In this paper, we consider the general problem of multiclass imbalance, while many previous works have been limited to the binary imbalanced case. Multiclass imbalanced data is encountered in reallife applications, like microarray research [68], protein classification [71], medical diagnosis [7], activity recognition [24], target detection [52] and video mining [25].
When aiming to solve any classification problem, it is clear that the higher the number of classes, the harder it becomes to correctly determine the output label for a query instance. This is mainly due to the overlap between the different classes in the dataset, which increases as more classes are interrelated. One simple yet effective way to address this task is to apply a divideandconquer methodology. Such methods are known as decomposition strategies [44], in which the original problem is divided into several easiertosolve binary subsets. A different classifier is devoted to distinguish among each pair of classes, and then, in the testing phase, the outputs of all classifiers are aggregated to make the final decision [20]. The difficulty in addressing the multiclass problem is therefore shifted from the classifier itself to the combination stage. Among the proposed decomposition strategies, the oneversusone (OVO) setting has been shown to outperform the oneversusall (OVA) setting for imbalanced data (e.g. [16]). One problem related to decomposition schemes is the question of classifier competence [19]. In the OVO setting, this issue refers to the fact that the outputs of all classifiers are equally taken into account when extracting a final prediction, although some of them were not trained to discern the real class of the instance and will usually not provide any relevant information. This can hinder the prediction performance. This phenomenon should be considered when developing a method based on OVO decomposition.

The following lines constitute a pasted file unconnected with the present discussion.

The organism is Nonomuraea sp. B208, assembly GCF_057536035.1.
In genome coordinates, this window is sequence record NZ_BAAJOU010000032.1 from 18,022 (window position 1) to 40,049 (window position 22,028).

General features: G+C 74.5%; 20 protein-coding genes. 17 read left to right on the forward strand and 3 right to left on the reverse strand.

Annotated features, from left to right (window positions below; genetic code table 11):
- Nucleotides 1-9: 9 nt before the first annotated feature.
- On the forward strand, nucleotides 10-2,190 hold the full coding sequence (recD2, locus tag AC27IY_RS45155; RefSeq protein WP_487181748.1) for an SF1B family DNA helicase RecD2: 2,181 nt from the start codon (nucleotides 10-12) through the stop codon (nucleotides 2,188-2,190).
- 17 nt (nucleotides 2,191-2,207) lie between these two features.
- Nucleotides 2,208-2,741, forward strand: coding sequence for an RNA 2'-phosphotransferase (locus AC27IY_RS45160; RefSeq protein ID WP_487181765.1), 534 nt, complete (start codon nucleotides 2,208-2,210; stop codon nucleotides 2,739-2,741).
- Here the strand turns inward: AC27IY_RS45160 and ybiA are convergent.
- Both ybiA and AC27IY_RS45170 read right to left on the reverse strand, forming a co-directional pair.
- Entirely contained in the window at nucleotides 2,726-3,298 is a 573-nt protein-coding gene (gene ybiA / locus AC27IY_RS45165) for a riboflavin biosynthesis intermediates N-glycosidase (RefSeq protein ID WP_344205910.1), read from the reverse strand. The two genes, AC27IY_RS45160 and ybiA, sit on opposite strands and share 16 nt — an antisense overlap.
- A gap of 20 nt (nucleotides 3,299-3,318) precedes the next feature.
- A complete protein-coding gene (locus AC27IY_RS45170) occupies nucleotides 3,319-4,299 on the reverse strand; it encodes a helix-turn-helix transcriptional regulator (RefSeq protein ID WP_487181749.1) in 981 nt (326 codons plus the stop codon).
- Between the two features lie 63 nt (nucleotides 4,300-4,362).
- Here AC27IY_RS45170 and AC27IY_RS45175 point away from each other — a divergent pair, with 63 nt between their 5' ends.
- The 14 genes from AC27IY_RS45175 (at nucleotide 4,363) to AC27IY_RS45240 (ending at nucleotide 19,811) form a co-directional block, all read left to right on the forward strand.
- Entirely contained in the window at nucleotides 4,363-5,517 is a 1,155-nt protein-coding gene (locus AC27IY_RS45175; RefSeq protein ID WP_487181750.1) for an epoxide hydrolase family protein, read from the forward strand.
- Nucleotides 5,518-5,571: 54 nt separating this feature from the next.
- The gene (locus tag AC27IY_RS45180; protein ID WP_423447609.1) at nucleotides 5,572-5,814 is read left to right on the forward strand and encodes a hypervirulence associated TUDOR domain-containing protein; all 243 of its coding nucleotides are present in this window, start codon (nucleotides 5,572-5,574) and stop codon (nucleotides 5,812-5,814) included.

The work of [51] proposed a powerful classifier for twoclass imbalanced data based on fuzzy rough set theory [12], a mathematical theory that allows to model vagueness and indiscernibility in data. This method was called IFROWANN and was shown to outperform other stateoftheart methods. Its limitation is that it was set up as a binary classifier, and it cannot directly deal with more than two classes.

IFROWANN \({{\mathcal {W}}_{\mathrm{IR}}}\): the fuzzy rough component of the IFROWANN method requires the specification of a weighting scheme. The original study in [51] showed that the optimal choice depends on the IR of the twoclass problem under consideration. In an OVO decomposition, the IR can greatly differ among the binary subproblems. We therefore propose an adaptive version of IFROWANN, called IFROWANN\({{\mathcal {W}}_{\mathrm{IR}}}\), that dynamically chooses its weight settings based on the IR of each binary problem at hand. We demonstrate the necessity of an adaptive weight choice in our experiments.